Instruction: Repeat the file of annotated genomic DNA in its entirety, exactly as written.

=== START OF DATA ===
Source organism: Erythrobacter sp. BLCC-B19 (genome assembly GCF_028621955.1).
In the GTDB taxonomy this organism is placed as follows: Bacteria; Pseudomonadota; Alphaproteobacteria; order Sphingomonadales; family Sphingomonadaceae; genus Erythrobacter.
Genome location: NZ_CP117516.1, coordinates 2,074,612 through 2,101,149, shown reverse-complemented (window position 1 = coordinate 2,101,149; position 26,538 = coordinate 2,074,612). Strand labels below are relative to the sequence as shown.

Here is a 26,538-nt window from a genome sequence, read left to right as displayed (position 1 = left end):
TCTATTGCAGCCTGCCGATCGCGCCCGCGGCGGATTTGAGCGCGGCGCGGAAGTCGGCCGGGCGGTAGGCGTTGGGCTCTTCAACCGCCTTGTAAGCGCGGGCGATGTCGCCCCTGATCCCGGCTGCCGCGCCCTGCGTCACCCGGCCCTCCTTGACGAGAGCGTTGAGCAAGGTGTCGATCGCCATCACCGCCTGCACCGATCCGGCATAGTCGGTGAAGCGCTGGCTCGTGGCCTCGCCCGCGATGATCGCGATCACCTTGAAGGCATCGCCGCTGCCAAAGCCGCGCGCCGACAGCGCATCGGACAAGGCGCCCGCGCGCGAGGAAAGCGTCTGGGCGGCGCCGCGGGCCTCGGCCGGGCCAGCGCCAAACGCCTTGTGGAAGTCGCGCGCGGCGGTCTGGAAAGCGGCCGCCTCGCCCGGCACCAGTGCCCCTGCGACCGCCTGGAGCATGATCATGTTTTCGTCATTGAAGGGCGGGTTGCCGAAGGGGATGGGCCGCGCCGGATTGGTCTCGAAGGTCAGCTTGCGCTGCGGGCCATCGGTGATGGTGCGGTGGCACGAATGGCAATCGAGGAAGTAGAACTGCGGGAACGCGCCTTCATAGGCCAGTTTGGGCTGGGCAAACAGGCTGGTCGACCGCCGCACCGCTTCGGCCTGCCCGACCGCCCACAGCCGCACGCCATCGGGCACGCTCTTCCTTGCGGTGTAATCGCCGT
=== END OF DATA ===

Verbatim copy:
Source organism: Erythrobacter sp. BLCC-B19 (genome assembly GCF_028621955.1).
In the GTDB taxonomy this organism is placed as follows: Bacteria; Pseudomonadota; Alphaproteobacteria; order Sphingomonadales; family Sphingomonadaceae; genus Erythrobacter.
Genome location: NZ_CP117516.1, coordinates 2,074,612 through 2,101,149, shown reverse-complemented (window position 1 = coordinate 2,101,149; position 26,538 = coordinate 2,074,612). Strand labels below are relative to the sequence as shown.

Here is a 26,538-nt window from a genome sequence, read left to right as displayed (position 1 = left end):
TCTATTGCAGCCTGCCGATCGCGCCCGCGGCGGATTTGAGCGCGGCGCGGAAGTCGGCCGGGCGGTAGGCGTTGGGCTCTTCAACCGCCTTGTAAGCGCGGGCGATGTCGCCCCTGATCCCGGCTGCCGCGCCCTGCGTCACCCGGCCCTCCTTGACGAGAGCGTTGAGCAAGGTGTCGATCGCCATCACCGCCTGCACCGATCCGGCATAGTCGGTGAAGCGCTGGCTCGTGGCCTCGCCCGCGATGATCGCGATCACCTTGAAGGCATCGCCGCTGCCAAAGCCGCGCGCCGACAGCGCATCGGACAAGGCGCCCGCGCGCGAGGAAAGCGTCTGGGCGGCGCCGCGGGCCTCGGCCGGGCCAGCGCCAAACGCCTTGTGGAAGTCGCGCGCGGCGGTCTGGAAAGCGGCCGCCTCGCCCGGCACCAGTGCCCCTGCGACCGCCTGGAGCATGATCATGTTTTCGTCATTGAAGGGCGGGTTGCCGAAGGGGATGGGCCGCGCCGGATTGGTCTCGAAGGTCAGCTTGCGCTGCGGGCCATCGGTGATGGTGCGGTGGCACGAATGGCAATCGAGGAAGTAGAACTGCGGGAACGCGCCTTCATAGGCCAGTTTGGGCTGGGCAAACAGGCTGGTCGACCGCCGCACCGCTTCGGCCTGCCCGACCGCCCACAGCCGCACGCCATCGGGCACGCTCTTCCTTGCGGTGTAATCGCCGT